… and a rotten night’s sleep. I observed last night a trick of the mind that I had not quite a put a finger on before. It’s not just the restless thoughts that keep me up—especially having traveled through eight time zones, also a contributing factor. What I noticed is that there’s a moment before sleep arrives when the mind says, “Aha, finally, sleep arriving,” and that does it. I’m fully awake again. And then the now wakefully conscious mind starts watching for that moment again, waiting for it this time, ready to pounce, wanting to know precisely when it is the waking ends and sleep arrives…

Ah, well, back to that great day, starting out with a good porridge cooked up by my sister (she uses root ginger, giving it a special flavor) and a while catching up with The Buddha Diaries. Then out to the country for a drive and an occasional stroll through a few of the less tourist-trodden Cotswold villages—some of the most beautiful you’ll find anywhere in the world, set in some of the loveliest landscapes...



... green, rolling hills where the sheep are now accompanied by the latest generation of tiny white lambs, peaceful woods with carpets of wildflowers, a calming, even light everywhere under the gray clouds, barely broken, here and there, by a glimpse of the sun. The stone construction—from tiny cottages to vast manor houses, farms and churches—is well known, of course, but nonetheless pleasing for the familiarity.






My intrepid sister did the driving, I the navigation, while Ellie sat in the back with our grand-nephew Hugo, nearly twelve and brilliant, an aspiring actor who already attends a celebrated school for the performing arts in London and is home on Easter break. He was not as impressed with the beauty of the Cotswold villages as we—perhaps because he lives in the middle of it all—but managed to brave the trip nobly. At one stop, the village of Elkstone, we ran into a charming, garrulous recent resident with a house in the shadow of the little church who had become passionate for her new environment and wanted to share her knowledge about everything from her own house, to her neighbors, to the church...




...and its history (without her we would have missed the narrow stairway leading up to the hidden priest’s hole); and even insisted on walking us down, past the village, to a wonderful green valley we would also otherwise have missed.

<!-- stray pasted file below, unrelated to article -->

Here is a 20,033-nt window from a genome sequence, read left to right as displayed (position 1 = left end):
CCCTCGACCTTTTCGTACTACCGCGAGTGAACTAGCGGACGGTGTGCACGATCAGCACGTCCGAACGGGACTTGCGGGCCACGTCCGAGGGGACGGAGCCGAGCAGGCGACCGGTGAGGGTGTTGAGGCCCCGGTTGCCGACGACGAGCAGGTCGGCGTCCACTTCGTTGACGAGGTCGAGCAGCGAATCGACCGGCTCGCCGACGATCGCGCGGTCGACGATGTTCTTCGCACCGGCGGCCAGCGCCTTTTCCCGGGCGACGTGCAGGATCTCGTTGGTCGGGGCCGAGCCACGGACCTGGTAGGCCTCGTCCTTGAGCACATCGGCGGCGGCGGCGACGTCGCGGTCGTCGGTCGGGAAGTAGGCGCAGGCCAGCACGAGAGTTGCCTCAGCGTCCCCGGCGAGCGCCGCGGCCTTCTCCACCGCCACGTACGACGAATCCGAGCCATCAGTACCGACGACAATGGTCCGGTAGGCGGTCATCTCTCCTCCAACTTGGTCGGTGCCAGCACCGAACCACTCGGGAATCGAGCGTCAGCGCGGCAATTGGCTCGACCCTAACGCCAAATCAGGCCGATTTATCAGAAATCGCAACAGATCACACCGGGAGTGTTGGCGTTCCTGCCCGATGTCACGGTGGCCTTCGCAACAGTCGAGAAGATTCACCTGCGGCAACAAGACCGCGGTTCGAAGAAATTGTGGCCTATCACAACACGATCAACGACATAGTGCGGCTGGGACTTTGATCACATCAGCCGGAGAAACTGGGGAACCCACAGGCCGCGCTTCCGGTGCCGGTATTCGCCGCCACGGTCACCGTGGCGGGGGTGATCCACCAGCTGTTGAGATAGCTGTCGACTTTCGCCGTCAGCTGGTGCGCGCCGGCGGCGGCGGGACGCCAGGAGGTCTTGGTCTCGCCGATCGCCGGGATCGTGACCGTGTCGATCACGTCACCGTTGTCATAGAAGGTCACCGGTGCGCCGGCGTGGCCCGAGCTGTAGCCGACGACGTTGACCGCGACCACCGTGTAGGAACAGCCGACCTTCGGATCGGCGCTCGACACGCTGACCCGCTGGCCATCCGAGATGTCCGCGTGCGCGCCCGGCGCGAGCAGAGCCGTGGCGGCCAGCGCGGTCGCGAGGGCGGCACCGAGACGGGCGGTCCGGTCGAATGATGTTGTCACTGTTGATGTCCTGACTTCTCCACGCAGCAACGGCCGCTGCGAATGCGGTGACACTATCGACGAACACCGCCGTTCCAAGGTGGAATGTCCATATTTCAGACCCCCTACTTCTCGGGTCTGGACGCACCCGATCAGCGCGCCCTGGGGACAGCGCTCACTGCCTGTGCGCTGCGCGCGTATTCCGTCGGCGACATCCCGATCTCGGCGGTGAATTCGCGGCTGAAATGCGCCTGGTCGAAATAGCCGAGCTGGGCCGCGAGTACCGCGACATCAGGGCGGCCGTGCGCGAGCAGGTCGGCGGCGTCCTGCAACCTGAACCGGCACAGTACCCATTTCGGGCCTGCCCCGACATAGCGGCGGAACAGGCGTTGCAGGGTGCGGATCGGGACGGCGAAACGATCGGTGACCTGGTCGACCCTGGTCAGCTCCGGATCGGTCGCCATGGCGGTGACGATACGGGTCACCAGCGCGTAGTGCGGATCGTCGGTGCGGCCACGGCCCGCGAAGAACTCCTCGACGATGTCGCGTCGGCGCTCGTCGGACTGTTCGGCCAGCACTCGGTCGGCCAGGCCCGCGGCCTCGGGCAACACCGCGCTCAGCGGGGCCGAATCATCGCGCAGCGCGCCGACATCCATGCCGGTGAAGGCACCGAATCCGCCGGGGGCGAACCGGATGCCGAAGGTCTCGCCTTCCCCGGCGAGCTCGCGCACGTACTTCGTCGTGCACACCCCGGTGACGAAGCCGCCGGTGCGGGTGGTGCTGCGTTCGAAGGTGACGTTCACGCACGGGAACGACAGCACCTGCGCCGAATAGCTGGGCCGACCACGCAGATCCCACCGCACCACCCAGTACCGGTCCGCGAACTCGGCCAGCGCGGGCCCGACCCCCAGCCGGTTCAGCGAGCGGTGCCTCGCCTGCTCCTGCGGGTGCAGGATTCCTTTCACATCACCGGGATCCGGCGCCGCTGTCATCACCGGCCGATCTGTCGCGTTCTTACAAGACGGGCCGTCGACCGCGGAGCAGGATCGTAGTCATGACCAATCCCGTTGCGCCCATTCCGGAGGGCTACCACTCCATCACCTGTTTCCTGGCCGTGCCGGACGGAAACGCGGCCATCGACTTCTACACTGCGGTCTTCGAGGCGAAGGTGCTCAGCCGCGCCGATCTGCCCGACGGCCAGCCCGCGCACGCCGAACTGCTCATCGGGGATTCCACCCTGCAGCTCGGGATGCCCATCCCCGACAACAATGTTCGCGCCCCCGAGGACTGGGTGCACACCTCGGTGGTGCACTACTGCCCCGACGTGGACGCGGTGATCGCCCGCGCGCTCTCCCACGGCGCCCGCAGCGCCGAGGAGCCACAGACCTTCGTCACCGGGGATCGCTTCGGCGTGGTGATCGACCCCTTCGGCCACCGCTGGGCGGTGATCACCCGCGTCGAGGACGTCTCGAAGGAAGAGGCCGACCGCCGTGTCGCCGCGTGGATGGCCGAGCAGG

At our new friend’s recommendation, we found a nearby pub, the Five Mille House, for a good lunch and a whole lot of local atmosphere—both appreciated; and shortly after headed off to a point of interest I had noted on the map, Misardon Gardens, where we paused again for a good long stroll. The gardens were not yet, obviously, in full bloom, but they were full of promise, budding both with leaf and bloom—and extensive. I enjoyed especially the planned contrast between the carefully landscaped central sweep and the wilder, woodsy area off to one side.



A particularly lovely manor house, Tudor, I assume...



....lay at the far end of it all, with a gracious English lawn stretching far and wide in front of it and, to one side, an unusual, low-lying geometric water treatment in lichened Cotswold stone.

Home, then, in time for a later afternoon nap and the seven o’clock BBC news (the G-20 conference and its outcomes, quite encouraging) and off to dinner with friends of Flora’s in a nearby village. We found much in common. Fiona is the artistic director of a public gallery space in Cirencester and her husband, Piers, a science writer of note who’s central interest touches closely on the relationship between science and art. I was particularly fascinated by his huge and beautifully illustrated tome, “Invisible Worlds,” which explores the phenomenon of what is unseen to the human eye but revealed to us by new technologies. Fiona’s young son and daughter, both obviously creatively talented, were a delight to meet over dinner. Alma, the older of the two, is at art college in Nottingham, and brought out her I-Book to show me her latest project, in which she photographs staged scenes from Balthus paintings. An interesting idea, and beautifully executed.

Back home to Flora’s house much later than anticipated, and the kind of sleep that I described above—and hope not to repeat tonight.


Ah, England...
April 3